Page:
We love getting questions from our fellow photographers out there and a few days ago Sonja asked about how we use Lightroom to edit…so here’s a blog post with the the basics of what we do. First, before we talk about editing, I (Jeremy) think it is important to talk about shooting, because essentially, our editing style is largely based on our shooting style. We are HUGE believers of Shooting in Manual mode, and shooting RAW. We also wrote two blog posts to help you learn how to shoot in manual, here, and here.
DISCLAIMER: I am not a technical nerd, so there are some of you super smart technical photographers out there who may find I don’t use my terms correctly, but this is how I understand it, LOL.
With that said, since we spend so much time getting the image right (correct) SOOC, we do very minimal editing. We haven’t blogged about this yet, but we also use ExpoDiscs to help get the white balance correct (or really close to it). Because, we shoot in manual and use the expo-disc, in all reality, the 4 things I will do in LR are: (1) double check white balance, (2) adjust exposure, (3) adjust the RAW file and add a little contrast, and (4) desaturate if I want a black and white.
1 – Adjust the White balance.
As previously mentioned, we use the expo-disc to help us get our white balance. Previously, we would always shoot on Auto White Balance (AWB) but found it to be far too cool (blue). The few times I shot on a preset white balance (tungsten, shade, flash, etc.), it would get the temperature close, but the tint would always be at zero (0). I also tried shooting in Kelvin (custom temperature in the menu) but the same problem: the tint was not customized, only the temperature. The temperature + the tint = white balance. In general, we prefer a slightly warmer picture, but sometimes the expo disc is still too warm for us, so I will pull it down in LR. You can simply adjust those two sliders in LR to your preference. Experience will help you learn whether you are attracted to cool images, or warm images, or maybe somewhere in-between (perfection!).
2 – Adjust the exposure.
This is really simple. Drag the “exposure” slider in LR until the picture is perfectly exposed. Again, since we are shooting in manual and getting the image near perfect in camera, this adjustment is usually very very minimal. I always expose for the skin (usually the face), which usually means I may bump up the exposure just a smidge.
3 – Adjust the image since it is a RAW
Ok, so this is where my “technical” understanding may be lacking a little bit, but basically, RAW files are completely “un-edited” and are a little flatter than JPEGs. The image you see on the back of of your DSLR is a JPEG preview so don’t be alarmed if it looks just a little flatter when you pull the RAW file into LR. This is where most of the adjustments come into play. Here is the basic edit we apply to every image:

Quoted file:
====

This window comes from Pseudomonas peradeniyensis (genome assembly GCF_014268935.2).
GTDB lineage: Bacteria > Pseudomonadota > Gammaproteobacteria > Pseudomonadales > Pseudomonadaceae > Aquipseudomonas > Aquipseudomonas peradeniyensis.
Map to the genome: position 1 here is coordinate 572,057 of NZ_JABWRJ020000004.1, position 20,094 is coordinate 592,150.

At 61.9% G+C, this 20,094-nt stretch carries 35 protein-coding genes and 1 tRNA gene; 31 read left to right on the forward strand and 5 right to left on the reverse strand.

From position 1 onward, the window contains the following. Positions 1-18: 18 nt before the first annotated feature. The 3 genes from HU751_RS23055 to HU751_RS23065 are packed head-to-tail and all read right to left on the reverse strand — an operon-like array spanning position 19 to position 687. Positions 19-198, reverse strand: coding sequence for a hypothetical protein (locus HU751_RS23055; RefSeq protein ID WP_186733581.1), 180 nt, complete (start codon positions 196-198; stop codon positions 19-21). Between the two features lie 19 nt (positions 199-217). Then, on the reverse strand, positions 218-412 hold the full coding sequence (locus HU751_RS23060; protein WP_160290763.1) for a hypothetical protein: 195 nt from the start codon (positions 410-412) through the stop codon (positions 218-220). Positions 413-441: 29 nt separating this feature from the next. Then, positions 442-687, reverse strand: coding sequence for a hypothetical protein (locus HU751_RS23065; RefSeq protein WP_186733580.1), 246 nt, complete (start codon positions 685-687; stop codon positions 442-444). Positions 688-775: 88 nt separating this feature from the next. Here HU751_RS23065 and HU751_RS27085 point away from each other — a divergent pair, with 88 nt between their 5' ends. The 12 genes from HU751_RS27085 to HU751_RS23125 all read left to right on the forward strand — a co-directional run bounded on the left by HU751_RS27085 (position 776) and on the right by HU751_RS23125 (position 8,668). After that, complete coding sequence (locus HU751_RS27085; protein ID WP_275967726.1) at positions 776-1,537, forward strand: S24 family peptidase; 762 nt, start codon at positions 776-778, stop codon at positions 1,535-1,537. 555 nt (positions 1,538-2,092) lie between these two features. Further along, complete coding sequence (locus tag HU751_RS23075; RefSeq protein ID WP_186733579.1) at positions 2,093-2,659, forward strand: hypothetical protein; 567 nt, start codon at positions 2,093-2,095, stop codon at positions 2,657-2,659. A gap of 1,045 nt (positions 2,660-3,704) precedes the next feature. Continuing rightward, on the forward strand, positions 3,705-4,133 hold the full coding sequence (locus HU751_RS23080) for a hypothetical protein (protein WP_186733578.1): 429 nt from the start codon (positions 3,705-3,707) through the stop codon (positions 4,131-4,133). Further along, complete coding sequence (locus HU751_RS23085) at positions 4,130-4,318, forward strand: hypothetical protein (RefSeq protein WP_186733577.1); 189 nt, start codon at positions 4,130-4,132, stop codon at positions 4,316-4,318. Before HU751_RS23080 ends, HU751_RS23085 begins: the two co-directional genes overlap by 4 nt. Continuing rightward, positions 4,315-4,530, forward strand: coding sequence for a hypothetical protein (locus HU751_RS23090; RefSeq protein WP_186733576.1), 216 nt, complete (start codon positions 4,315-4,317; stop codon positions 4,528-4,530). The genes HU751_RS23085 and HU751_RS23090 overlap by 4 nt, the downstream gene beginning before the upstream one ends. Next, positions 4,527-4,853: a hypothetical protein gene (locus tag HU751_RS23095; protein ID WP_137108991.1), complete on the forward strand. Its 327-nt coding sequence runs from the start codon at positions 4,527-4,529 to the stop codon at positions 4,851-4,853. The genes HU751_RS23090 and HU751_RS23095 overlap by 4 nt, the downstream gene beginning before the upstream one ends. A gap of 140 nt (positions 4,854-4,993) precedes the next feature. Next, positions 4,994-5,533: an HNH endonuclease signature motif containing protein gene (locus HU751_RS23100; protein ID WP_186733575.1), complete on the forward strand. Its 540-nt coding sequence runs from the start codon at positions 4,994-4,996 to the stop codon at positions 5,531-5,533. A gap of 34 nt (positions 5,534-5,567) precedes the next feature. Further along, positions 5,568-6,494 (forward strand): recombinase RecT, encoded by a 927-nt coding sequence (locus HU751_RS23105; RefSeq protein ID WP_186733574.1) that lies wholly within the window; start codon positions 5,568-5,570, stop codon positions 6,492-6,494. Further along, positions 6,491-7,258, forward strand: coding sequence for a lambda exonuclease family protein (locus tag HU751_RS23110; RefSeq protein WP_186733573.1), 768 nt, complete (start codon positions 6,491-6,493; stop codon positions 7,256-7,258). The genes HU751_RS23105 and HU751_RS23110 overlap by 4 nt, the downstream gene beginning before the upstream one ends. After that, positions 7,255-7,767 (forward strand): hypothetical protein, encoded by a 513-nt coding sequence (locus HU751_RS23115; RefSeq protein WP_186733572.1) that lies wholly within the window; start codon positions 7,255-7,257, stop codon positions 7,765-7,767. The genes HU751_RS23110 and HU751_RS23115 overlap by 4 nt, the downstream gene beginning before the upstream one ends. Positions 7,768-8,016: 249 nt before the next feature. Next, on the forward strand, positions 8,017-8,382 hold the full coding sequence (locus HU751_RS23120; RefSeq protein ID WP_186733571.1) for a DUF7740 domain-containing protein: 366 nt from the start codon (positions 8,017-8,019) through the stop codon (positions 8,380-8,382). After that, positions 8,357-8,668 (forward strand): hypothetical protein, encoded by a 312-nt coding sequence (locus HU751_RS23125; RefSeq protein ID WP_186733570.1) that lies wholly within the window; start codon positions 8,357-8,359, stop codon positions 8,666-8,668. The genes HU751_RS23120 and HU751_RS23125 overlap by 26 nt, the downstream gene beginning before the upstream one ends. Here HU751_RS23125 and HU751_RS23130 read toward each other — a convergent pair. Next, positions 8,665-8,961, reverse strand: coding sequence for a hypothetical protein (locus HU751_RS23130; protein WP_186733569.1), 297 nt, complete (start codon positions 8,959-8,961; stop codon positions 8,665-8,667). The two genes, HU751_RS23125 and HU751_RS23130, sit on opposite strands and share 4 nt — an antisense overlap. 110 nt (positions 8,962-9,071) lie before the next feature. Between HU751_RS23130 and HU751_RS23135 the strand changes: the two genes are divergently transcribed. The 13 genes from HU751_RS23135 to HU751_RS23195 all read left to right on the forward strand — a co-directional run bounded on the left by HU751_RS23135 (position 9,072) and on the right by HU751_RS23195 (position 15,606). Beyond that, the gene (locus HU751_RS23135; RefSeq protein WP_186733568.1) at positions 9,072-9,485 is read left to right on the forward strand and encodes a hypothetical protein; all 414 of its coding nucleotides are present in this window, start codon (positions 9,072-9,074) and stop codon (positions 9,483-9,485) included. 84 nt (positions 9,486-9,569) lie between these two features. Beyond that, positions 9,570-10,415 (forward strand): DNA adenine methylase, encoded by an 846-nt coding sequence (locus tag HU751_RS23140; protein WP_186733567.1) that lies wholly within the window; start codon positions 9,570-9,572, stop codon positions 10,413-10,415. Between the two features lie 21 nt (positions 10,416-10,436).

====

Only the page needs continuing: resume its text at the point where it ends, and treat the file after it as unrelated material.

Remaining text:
Contrast (+10), Shadows (-25), Blacks (-40), and Vibrance (+15)
With that said – this is only our basic edit to each picture. Each image has unique aspects to it, and each of these sliders will be different for different images. On some images, I drag the blacks (probably my favorite slider) all the way down to -80 and on other images, if they are naturally contrasted, it may only be -20.
4 – Convert image to Black and White
If you are a black and white lover, you MUST check out Justin & Mary’s portfolio! I stole this basic edit from Justin, so it was only fitting to give them a shout-out. Realistically, the only thing we do to convert to a B&W is drag the saturation slider to -100. I may also drag the blacks down even more to add a little more contrast and also watch the exposure (you don’t want it too bright as a B&W).
5 – Other Adjustments
There are also a handful of tricks we apply to individual images, but not necessarily every image. (a) Vignette – you don’t want this to look like it was from the 1980’s, but sometimes I will drag the slider to -5 just for a small touch…rarely I will go to -15 if the image feels flatter than normal. (b) Highlight slider – due to our shooting style, the sky gets blown-out majority of the time; but, on an overcast day, you can drag the highlight slider down (-50) without having major defects and it will put some lovely clouds back in the sky! (c) Skin Retouching – first, click the adjustments brush and drag the clarity down (around -70)….next just simply apply to the face/skin you want to smooth out. Simple! (d) Spot Removal (healing mode, not clone) – you can use this tool to remove blemishes or small unwanted details. (e) clarity – I don’t usually touch this because it only makes pimples look bigger, wrinkles look more defined, etc. However, sometimes if an image is just a little “soft” I will drag this up to about +25. I also increase the clarity on detail shots such as rings to help it pop a little.
That’s basically it! It may sound and look overwhelming, but editing in LR has been the best decision for our business in terms of workflow! It has all the same basic adjustments as photoshop, but processes your images a million times faster! We very very rarely even use PS anymore because LR is just as great!
Let me know if this leaves you with any other questions or conerns. Again, this is just “our” editing/shooting style. You need to find what look you like and how to edit accordingly. We prefer a very natural, clean look and we feel this basic edit achieves that best. No presets, no actions, just beautiful images :) Here’s a screen shot from our NYC engagement session at Central Park. I simply applied our basic edit to it, and that was it! Done!
Happy Editing Y’all!!!